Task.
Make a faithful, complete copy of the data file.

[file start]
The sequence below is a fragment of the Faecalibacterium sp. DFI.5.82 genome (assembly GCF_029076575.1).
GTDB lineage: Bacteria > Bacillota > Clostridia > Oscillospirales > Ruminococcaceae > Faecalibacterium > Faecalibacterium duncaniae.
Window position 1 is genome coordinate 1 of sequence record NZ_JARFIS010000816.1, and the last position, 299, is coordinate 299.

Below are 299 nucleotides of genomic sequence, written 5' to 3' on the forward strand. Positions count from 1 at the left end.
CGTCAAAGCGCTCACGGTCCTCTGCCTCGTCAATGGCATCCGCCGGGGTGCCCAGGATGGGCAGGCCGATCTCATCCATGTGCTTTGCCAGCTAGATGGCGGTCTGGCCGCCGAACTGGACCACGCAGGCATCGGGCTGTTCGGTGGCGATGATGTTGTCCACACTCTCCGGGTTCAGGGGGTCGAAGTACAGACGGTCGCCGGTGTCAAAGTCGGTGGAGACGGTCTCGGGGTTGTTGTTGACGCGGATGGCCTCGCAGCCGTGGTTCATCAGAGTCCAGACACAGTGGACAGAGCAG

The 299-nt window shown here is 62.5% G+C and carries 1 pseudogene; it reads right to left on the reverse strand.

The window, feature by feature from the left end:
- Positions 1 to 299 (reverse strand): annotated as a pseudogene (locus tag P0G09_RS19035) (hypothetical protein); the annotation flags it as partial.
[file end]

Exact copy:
The sequence below is a fragment of the Faecalibacterium sp. DFI.5.82 genome (assembly GCF_029076575.1).
GTDB lineage: Bacteria > Bacillota > Clostridia > Oscillospirales > Ruminococcaceae > Faecalibacterium > Faecalibacterium duncaniae.
Window position 1 is genome coordinate 1 of sequence record NZ_JARFIS010000816.1, and the last position, 299, is coordinate 299.

Below are 299 nucleotides of genomic sequence, written 5' to 3' on the forward strand. Positions count from 1 at the left end.
CGTCAAAGCGCTCACGGTCCTCTGCCTCGTCAATGGCATCCGCCGGGGTGCCCAGGATGGGCAGGCCGATCTCATCCATGTGCTTTGCCAGCTAGATGGCGGTCTGGCCGCCGAACTGGACCACGCAGGCATCGGGCTGTTCGGTGGCGATGATGTTGTCCACACTCTCCGGGTTCAGGGGGTCGAAGTACAGACGGTCGCCGGTGTCAAAGTCGGTGGAGACGGTCTCGGGGTTGTTGTTGACGCGGATGGCCTCGCAGCCGTGGTTCATCAGAGTCCAGACACAGTGGACAGAGCAG

The 299-nt window shown here is 62.5% G+C and carries 1 pseudogene; it reads right to left on the reverse strand.

The window, feature by feature from the left end:
- Positions 1 to 299 (reverse strand): annotated as a pseudogene (locus tag P0G09_RS19035) (hypothetical protein); the annotation flags it as partial.